During the 'Golden Age' of Hollywood, the studios produced one film each per week per year. At its height, the studio system released 350 films in a single year. The studios were able to achieve such remarkable production figures through rationalization of working practices.
Adopting a 'scientific management' approach to film production, the studios began to model themselves on factories, employing assembly-line techniques, hierarchical structures, and a strict division of labour; the 1920s also witnessed hundreds of Model T Ford cars as well as an array of other consumer items rolling off assembly lines. In fact Thomas Ince had initiated such practices in the film industry as early as 1908 in the first Hollywood studio, Inceville. Each studio had its own back lot, wardrobe department, props and contract actors. At first, studio heads exercised almost total control over film production, holding responsibility for approving the original film concept and its budget, allocating the director and team of writers, approving the completed screenplay, supervising casting and hiring of other personnel, checking the film's progress, and overseeing the editing.
In 1931, however, Columbia announced the introduction of a producer-unit system whereby a head of production was responsible for running the studio; directly beneath him/her were several associate producers responsible for supervising a number of films and delivering them to the head of production. These methods were designed to save money since each associate producer could now monitor his/her own projects more closely than one central figure could. Often, the producer was the only person to see the film through from conception to completion. In addition to this, particular specialisms could be developed under particular associate producers, which led to more innovation, creativity, and ultimately better quality films. Altogether, these new working practices improved the efficiency and consistency of film production in the Hollywood Studio System.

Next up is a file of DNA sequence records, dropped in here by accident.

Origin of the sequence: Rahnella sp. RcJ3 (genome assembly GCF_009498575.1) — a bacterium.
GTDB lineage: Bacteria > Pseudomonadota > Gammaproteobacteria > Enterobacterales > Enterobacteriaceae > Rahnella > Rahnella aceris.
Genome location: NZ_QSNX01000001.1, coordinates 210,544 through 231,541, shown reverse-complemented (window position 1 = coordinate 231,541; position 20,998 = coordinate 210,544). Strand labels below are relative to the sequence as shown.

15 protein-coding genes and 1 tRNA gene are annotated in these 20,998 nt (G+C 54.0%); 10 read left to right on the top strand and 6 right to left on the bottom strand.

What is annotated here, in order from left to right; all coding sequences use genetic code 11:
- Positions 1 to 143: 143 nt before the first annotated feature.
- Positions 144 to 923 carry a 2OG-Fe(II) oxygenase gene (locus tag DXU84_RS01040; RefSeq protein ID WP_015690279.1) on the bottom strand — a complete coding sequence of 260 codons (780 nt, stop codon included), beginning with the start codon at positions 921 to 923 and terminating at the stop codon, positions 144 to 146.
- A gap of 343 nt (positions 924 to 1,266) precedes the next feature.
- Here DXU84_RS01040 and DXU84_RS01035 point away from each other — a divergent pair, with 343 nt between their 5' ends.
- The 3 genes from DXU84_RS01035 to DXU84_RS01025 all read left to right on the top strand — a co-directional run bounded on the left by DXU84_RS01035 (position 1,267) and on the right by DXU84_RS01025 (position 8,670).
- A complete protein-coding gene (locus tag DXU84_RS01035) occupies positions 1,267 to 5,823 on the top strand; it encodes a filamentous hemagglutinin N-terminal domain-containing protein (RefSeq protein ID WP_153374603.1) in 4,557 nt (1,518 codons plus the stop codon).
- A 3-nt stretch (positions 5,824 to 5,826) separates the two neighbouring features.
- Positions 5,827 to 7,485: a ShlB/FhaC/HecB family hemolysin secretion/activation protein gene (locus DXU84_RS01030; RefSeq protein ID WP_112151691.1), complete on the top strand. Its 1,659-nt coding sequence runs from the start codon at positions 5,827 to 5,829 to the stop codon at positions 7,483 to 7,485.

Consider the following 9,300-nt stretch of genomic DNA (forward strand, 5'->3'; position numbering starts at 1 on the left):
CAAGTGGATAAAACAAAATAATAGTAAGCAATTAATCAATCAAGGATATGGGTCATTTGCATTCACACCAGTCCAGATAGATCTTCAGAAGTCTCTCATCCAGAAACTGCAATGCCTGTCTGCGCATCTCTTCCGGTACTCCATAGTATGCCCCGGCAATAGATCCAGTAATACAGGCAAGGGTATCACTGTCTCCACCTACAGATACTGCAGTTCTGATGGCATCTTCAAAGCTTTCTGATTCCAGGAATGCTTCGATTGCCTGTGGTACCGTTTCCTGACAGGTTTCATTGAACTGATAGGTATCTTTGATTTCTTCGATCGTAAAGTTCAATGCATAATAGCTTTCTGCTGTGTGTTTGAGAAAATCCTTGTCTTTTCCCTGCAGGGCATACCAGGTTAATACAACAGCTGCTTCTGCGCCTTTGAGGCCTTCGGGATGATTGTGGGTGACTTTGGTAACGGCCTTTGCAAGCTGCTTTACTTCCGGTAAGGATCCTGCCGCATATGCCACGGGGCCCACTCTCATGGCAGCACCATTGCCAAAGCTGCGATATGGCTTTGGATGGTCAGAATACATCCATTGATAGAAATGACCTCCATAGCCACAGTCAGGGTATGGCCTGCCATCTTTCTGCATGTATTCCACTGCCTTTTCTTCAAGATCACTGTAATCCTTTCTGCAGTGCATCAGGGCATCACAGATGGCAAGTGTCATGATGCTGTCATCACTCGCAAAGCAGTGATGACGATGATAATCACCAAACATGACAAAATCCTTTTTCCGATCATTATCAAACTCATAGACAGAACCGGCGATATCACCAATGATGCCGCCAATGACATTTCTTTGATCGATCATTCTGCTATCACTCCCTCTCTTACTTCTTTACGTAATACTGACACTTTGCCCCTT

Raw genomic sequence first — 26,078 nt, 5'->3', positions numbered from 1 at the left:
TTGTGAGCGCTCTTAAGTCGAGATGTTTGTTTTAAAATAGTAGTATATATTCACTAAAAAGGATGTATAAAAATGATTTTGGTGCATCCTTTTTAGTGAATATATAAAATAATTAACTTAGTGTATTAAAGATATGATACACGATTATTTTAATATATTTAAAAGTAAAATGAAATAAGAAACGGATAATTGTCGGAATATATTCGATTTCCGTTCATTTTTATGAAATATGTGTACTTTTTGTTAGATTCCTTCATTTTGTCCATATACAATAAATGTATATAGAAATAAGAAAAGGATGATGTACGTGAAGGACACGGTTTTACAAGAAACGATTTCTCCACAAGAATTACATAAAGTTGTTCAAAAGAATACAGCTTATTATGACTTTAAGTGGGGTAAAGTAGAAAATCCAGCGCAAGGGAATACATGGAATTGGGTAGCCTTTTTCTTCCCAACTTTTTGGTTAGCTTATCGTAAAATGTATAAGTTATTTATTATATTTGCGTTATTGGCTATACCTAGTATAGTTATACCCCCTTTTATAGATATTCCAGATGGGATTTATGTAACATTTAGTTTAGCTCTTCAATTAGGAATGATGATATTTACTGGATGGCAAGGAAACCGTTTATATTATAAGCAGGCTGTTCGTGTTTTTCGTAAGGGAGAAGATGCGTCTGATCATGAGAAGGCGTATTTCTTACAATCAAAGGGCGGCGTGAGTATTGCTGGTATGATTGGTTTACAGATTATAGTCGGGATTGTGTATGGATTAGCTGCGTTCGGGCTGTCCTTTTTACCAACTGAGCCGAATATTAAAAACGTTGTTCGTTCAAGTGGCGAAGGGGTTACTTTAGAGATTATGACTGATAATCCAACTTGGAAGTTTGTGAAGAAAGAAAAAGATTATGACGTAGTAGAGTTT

At Warner Brothers, for example, as many as 20 writers would work on a single script. The script was prepared to an extremely detailed standard and the writers were usually present on set. Once the producer had approved the completed screenplay, the stars/actors were cast and the director, art director, composer, camera operator and editors were appointed. During the studio era the director rarely had any say over any of these personnel; directors were salaried employees 'there to make sure the actors hit their marks while the camera was running' and who left production once shooting had been completed (Biskind, 1998, p.19). The film was then passed on to the editing department, which cut it according to a set of general specifications. Indeed, the style of each film owed more to the values of the studio as a whole than to those of any particular individual working on it.
As the largest, most profitable and productive of the studios during the 1930s, MGM mainly produced melodramas, musicals and literary/theatrical adaptations notable for their high key lighting, rich production design and middle-class American values (The Wizard of Oz, 1939; Gone with the Wind, 1939). In contrast, Paramount had a definite 'European' feel since many of its directors, craftspersons and technicians had come from Germany. It made sophisticated and visually lavish films such as 'sex-and-violence' spectacles, musical comedies, and light operas (The Sign of the Cross, 1932; The Love Parade, 1930). Warner Brothers had a reputation as the studio of the working class and focused on low-life melodramas and musicals with a Depression setting (The Public Enemy, 1931; Wild Boys of the Road, 1933; Gold Diggers of 1933, 1933). Under Busby Berkeley, the musical flourished at Warner Brothers (the Gold Diggers series) while RKO became the home of the Fred Astaire-Ginger Rogers musical as well as of literary adaptations (Flying Down to Rio, 1933; The Hunchback of Notre Dame, 1938). 20th Century Fox films such as The Grapes of Wrath (1942) were characterized by their 'hard, glossy surfaces' (Cook, 1996, p.292). As for the minors, Universal produced low-budget features designed for the double bill, but did make a niche for itself in the horror-fantasy genre (Dracula, 1931). Columbia specialized in westerns, while UA became more a distributor for independent directors than a production company (City Lights, 1931; The FrontPage, 1931).
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